Shire town will mark 250th birthday with fireworks, fun

MIDDLEBURY — Children will take center stage during two days of festivities this fall as Addison County’s shire town marks its 250th birthday with some epic games, drama and fireworks.

It was back on Nov. 4 of 1761 that Middlebury was chartered by colonial Gov. Benning Wentworth. The charter was awarded to John Evarts and 62 others. The town added a college and grew by leaps and bounds during the ensuing two-and-a-half centuries, to a point where more than 8,400 residents and students now call Middlebury their home.

An ad hoc Middlebury 250th Committee has been organizing events to involve citizens in the town’s landmark birthday. The party gets off to a start on Saturday, Oct. 29, from 2 to 4 p.m., as part of the annual “Spooktacular” Halloween celebration.

Organized by the Better Middlebury Partnership, or BMP, the Spooktacular has regaled families — and in particular, children — with sweet treats, entertainment and added exposure to all the shops and restaurants that the town has to offer. This year, the Spooktacular will embrace a 250th birthday theme, with a number of historical twists, including:

•  Some children’s games plucked from the 18th century. Donna Donahue, the BMP president and a member of the Middlebury 250th Committee, said officials from the Henry Sheldon Museum of Vermont History are helping organize the games. Children will be given a special 250th commemorative coin designed by Danforth Pewter.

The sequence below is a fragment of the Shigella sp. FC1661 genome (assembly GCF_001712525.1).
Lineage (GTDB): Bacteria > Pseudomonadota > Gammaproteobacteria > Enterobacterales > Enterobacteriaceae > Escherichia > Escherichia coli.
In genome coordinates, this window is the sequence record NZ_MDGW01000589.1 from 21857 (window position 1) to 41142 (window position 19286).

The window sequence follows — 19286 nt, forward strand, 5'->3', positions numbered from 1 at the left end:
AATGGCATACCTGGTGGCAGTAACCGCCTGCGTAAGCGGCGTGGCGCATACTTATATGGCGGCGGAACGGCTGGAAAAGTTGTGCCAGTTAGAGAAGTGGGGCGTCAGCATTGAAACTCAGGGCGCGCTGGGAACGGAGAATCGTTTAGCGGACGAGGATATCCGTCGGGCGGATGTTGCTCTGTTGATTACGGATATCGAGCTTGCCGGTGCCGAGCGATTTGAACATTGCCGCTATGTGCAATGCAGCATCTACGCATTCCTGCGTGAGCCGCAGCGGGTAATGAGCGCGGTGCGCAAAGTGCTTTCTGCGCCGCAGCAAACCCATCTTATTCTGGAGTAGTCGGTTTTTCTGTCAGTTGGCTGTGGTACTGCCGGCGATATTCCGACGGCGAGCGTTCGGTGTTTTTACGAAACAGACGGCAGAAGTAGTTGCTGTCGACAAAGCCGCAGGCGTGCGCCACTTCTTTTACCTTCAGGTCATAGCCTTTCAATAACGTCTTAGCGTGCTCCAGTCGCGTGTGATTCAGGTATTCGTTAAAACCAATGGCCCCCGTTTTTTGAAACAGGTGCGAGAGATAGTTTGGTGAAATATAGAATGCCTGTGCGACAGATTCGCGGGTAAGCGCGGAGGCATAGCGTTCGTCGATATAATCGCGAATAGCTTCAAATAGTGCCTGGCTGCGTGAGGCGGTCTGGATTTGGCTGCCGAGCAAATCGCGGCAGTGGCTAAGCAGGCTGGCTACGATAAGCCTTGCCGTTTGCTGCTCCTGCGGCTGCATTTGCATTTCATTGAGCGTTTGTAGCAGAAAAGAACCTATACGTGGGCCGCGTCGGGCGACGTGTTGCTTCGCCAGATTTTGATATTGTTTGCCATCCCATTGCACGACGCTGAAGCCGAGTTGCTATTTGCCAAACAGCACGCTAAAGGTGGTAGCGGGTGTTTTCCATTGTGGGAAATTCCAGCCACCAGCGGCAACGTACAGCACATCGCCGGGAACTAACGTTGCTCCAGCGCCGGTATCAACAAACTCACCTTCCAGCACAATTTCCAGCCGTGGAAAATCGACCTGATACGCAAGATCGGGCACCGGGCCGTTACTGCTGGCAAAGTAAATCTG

•  A time capsule. Children will be invited to include in the capsule items that are important to them, including pictures, notes, or even a favorite baseball card. Organizers ask that the items be wrapped in a sandwich baggie to ensure their longevity. The capsule will be stored in the Sheldon Museum. Donahue will suggest that it be opened in 50 years, for Middlebury’s 300th birthday. “The children (who contribute items) will be alive and will be able to reminisce about what they put in,” Donahue said.

•  A special appearance by “King George III,” who will issue a proclamation about the 250th and related activities. One of those activities will be a historical scavenger hunt, to take place from Oct. 31 to Nov. 3. Participating “hunters” will get entry forms through the Spooktacular or Ilsley Library and will search for clues at 10 separate historical sites in Middlebury. Those who successfully complete the hunt and who drop their forms off at the National Bank of Middlebury lobby by Nov. 3 will be included in a special drawing for an iPad.

The iPad drawing will take place at the Town Hall Theater during a culminating (and free) celebration beginning at 5 p.m. on Friday, Nov. 4, that will include a short skit commemorating the signing of Middlebury’s town charter; the presentation of a Middlebury Community Television short film in which interviewees were asked, “What does Middlebury mean to you?”; a talk by former Sheldon Museum Executive Director Jan Albers; and the sharing of a birthday cake (provided by the Waybury Inn).

Also to be featured at the theater: A series of paper quilts depicting scenes of Middlebury. Those quilts will be made by students at area elementary schools.

“Most of these events have been created for children, to give them a sense of the history of Middlebury,” said G. Kenneth Perine, leader of the Middlebury 250th Committee.

The actors in the skit are children and are poised to deliver great performances, according to THT Executive Director Doug Anderson. He said the ceremony at Town Hall Theater will last around 45 minutes.

“Our motto is, ‘Educate people about then, but celebrate now,’” Anderson said.

At around 6:30 p.m., townspeople will stroll down to the new Cross Street Bridge to view a fireworks display.

Reporter John Flowers is at johnf@addisonindependent.com.


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